Did You Know? | China Almost Became A Christian Empire

It may sound implausible to many, but at one point in history, China nearly became a pious Christian kingdom. Sort of. This is the story of Taiping Heavenly Kingdom, a rebellious state in Southern China that tried to overthrow the Chinese Emperor in Beijing. 

A scene from The Warlords (2007), a movie based on Taiping Rebellion

The story began in 19th century, when China under the Qing dynasty was plagued by poverty, famine, and extreme inequality. Farmers were burdened with heavy taxes, and the rule of law deteriorated as banditry and piracy became widespread following imperial military's defeat in the First Opium War. 

In this uncertain social landscape, Protestant missionaries from the West such as Robert Morrison came to preach the Gospel verses to local people in Guangdong and Southern China. They baptized new converts, who then wrote and printed religious books in local language. One of these books, titled Quanshi Liangyan (Good Words to Admonish the Age) arrived at the hand of Hong Xiuquan, a Hakka minority teacher who was desperate after his fourth attempt to pass the imperial civil service examination had been unsuccessful. 

Hong claimed that he had a dream about his celestial family in heaven, including Heavenly Father and Elder Brother. After reading Quanshi Liangyan, he identified them with Christian God the Father and Jesus Christ. Guess what happened next? Hong declared himself as the son of God and younger brother of Jesus. And so his first mission began to convert the whole China.   

After destroying Buddha's statues and Confucian books in his house, Hong started preaching the new religion to his neighbors and relatives. It wasn't an easy task, but Hong didn't lose faith and kept spreading his version of Christianity. Slowly but sure, his followers grew in size. From two-three people at the beginning, to dozens, to hundreds, to thousands in a couple years. They formed a secret cult called Bai Shangdi Hui (God Worshipping Society).  

In 1847, Hong translated the Bible and presented Christianity to his followers as the original religion of China, long before it's poisoned by Confucianism. The Bible inspired him to launch a political movement that would make the Qing dynasty tremble, especially the Old Testament chapters where God punished the evil nations and rewarded the good ones.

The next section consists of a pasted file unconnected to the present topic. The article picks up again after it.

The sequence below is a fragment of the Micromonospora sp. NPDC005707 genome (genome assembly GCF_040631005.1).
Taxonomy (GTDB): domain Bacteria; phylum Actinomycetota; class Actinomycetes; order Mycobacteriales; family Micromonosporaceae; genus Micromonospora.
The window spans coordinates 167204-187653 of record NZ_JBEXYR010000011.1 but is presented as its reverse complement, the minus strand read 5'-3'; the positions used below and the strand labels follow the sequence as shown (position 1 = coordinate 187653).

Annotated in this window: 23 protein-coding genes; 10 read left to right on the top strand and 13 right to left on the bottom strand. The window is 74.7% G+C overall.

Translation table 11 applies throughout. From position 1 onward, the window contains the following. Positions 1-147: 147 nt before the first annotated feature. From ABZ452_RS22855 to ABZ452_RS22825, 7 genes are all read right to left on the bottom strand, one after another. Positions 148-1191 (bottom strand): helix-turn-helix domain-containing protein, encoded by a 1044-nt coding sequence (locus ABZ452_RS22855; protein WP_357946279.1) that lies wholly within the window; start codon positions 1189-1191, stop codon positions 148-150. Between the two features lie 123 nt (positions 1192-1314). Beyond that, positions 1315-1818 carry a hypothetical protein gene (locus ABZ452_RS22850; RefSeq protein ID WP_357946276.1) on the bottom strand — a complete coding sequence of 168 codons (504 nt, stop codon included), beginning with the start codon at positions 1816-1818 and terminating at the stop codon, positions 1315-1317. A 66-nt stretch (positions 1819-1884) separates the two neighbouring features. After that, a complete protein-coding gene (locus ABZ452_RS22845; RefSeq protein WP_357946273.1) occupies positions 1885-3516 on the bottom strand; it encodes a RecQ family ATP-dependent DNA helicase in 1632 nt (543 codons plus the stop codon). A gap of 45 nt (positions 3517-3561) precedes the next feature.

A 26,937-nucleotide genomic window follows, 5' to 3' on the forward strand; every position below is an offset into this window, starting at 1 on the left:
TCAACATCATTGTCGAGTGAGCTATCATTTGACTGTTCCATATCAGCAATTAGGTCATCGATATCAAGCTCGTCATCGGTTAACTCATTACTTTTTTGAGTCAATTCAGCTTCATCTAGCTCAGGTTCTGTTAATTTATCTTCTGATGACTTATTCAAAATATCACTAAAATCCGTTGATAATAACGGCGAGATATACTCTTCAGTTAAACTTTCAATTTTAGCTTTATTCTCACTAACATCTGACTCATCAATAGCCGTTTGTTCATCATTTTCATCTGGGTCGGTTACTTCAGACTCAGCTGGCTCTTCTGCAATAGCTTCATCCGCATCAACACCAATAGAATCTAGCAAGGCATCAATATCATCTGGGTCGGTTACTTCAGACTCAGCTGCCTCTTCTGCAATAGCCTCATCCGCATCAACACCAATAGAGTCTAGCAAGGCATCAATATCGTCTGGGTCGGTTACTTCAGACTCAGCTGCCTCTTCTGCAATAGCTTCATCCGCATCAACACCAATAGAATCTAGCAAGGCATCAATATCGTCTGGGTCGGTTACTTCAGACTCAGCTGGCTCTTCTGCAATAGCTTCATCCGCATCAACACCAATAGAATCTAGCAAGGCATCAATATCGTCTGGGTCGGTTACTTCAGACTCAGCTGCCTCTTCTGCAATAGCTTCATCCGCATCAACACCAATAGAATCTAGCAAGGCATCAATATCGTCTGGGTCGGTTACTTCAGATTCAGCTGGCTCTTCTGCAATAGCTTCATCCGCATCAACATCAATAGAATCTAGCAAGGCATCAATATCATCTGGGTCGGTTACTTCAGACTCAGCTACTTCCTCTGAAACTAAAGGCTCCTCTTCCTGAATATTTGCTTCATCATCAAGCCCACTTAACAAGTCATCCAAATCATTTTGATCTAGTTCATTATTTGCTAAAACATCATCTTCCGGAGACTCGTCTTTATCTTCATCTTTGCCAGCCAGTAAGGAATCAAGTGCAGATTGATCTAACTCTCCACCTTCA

By 1851, Hong Xiuquan had gathered some 10,000 militarized followers and declared himself to be the Heavenly King. After the first uprising in Jintian, Hong's army quickly gained support from anti-Qing locals. Only in two years, the Heavenly Army managed to take Nanjing, one of China's most prestigious imperial cities, from the Qing dynasty. They renamed it as Tianjing (Heavenly Capital) and made it their new capital. 

Hong's vision was ambitious. He planned to expand the border of his kingdom even further and set his eyes on Beijing. One by one, the neighboring cities fell into his grasp. It's only after the Battle of Shanghai that the Heavenly Army's good fortune began to wane. 

With the help of European commanders, the imperial Qing army eventually managed to push back the rebels. In 1864, Nanjing was taken over once again by the imperial army. Hong died during the siege and his heir couldn't defend the city. This marked the end of Taiping Heavenly Kingdom.

It is estimated that at least 20-30 million people died during the Taiping Rebellion, making it the bloodiest civil war in human history. It is so bloody that the death toll is comparable, if not higher, with that of World War I. Both the Taiping army and the imperial Qing army were recorded to commit massacres and brutal executions throughout the chaotic years, leaving ravaged cities and villages. 

Many historians saw the Taiping Heavenly Kingdom created by Hong as a form of class struggle. The Heavenly Army consisted of mostly poor miners and peasants from ethnic minority Hakka, Cantonese, and Zhuang. The kingdom is often regarded as a proto-communist state. It abolished private property ownership, limited private trade, and introduced several progressive reforms such as banning foot-binding tradition for girls and allowing women to take civil service examination for the first time. Their other controversial policies include extreme gender segregation, prohibition of alcohol, gambling, opium, tobacco, polygamy, and sex work. 

Taiping Heavenly Kingdom was also a highly theocratic entity. Many Buddhist, Daoist, and Confucian libraries were destroyed while their temples were converted into churches and schools, since the old religions were viewed as part of the oppressive evil power. They also changed the subject of study for civil service examination from Confucian Classics to the Bible.  

And that is the story about how China almost become a Christian empire. Sort of.  

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